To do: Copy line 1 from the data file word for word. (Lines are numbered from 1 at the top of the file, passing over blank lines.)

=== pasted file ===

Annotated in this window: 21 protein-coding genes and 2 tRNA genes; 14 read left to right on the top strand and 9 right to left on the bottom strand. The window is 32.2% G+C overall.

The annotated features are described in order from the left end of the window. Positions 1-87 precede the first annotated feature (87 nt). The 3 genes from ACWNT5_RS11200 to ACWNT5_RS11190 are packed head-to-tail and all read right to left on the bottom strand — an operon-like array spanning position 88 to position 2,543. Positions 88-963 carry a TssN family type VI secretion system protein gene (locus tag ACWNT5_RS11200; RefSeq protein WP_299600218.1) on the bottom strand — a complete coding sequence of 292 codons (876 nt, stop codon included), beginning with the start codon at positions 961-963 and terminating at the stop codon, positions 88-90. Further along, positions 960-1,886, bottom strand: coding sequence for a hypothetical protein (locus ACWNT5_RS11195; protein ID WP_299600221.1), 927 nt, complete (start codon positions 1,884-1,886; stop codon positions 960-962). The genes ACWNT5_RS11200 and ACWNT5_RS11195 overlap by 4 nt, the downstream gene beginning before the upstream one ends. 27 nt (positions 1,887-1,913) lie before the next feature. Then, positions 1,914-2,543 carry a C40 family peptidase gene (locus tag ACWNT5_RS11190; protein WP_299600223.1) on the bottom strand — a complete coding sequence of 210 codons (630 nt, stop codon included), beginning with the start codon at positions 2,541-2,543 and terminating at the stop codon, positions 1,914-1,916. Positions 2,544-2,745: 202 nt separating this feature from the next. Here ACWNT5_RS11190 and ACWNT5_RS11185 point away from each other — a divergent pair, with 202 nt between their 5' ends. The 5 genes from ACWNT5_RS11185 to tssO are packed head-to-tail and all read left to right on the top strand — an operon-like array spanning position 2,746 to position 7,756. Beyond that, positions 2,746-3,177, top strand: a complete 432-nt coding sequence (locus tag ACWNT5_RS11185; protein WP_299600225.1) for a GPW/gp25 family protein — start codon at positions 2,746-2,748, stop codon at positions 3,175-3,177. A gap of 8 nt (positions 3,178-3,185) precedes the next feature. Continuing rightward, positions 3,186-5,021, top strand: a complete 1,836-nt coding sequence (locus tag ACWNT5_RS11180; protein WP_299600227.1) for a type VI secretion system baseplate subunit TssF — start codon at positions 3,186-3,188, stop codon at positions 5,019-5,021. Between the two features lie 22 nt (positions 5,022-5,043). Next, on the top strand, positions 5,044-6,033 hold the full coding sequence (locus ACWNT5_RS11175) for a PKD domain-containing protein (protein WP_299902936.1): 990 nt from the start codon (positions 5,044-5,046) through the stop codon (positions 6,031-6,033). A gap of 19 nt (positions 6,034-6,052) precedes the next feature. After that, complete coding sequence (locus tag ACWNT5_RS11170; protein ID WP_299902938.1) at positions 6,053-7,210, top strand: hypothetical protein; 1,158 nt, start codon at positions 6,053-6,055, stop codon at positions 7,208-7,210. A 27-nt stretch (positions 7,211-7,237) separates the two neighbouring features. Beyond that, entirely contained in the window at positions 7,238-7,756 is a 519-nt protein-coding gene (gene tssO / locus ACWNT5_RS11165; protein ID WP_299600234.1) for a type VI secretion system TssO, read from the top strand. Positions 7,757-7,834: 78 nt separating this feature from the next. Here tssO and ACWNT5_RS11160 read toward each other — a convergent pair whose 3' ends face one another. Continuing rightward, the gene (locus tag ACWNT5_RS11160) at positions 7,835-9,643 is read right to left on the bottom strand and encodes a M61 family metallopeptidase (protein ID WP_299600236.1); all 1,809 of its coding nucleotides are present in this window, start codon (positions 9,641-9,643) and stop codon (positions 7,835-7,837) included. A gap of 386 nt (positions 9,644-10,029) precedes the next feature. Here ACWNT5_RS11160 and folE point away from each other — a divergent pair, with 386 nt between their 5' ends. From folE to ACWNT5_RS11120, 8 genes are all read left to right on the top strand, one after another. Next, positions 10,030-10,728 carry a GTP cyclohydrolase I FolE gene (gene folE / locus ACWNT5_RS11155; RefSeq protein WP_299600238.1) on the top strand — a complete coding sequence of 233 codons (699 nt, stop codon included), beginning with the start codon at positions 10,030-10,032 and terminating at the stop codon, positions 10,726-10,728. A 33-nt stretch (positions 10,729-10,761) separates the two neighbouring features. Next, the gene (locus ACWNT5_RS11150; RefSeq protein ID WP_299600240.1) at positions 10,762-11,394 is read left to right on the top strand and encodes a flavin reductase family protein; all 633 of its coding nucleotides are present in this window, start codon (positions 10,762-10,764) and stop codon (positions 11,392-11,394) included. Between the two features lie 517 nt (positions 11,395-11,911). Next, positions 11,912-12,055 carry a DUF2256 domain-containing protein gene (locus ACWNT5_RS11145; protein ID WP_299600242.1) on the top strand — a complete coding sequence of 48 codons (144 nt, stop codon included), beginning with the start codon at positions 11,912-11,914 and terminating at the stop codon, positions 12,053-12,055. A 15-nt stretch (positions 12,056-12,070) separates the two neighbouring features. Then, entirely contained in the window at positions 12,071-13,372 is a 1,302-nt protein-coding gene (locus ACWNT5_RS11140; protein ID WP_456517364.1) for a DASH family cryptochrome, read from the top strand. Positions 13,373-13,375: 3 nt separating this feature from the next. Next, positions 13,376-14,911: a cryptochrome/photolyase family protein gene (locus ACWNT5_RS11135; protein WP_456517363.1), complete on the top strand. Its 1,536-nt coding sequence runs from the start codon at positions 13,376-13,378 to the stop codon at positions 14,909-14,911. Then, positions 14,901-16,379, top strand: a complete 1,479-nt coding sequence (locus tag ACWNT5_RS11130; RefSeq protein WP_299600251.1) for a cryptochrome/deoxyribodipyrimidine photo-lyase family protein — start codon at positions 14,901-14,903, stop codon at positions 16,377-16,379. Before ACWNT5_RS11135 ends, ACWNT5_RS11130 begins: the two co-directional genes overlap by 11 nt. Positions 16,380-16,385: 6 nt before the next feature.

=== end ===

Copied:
Annotated in this window: 21 protein-coding genes and 2 tRNA genes; 14 read left to right on the top strand and 9 right to left on the bottom strand. The window is 32.2% G+C overall.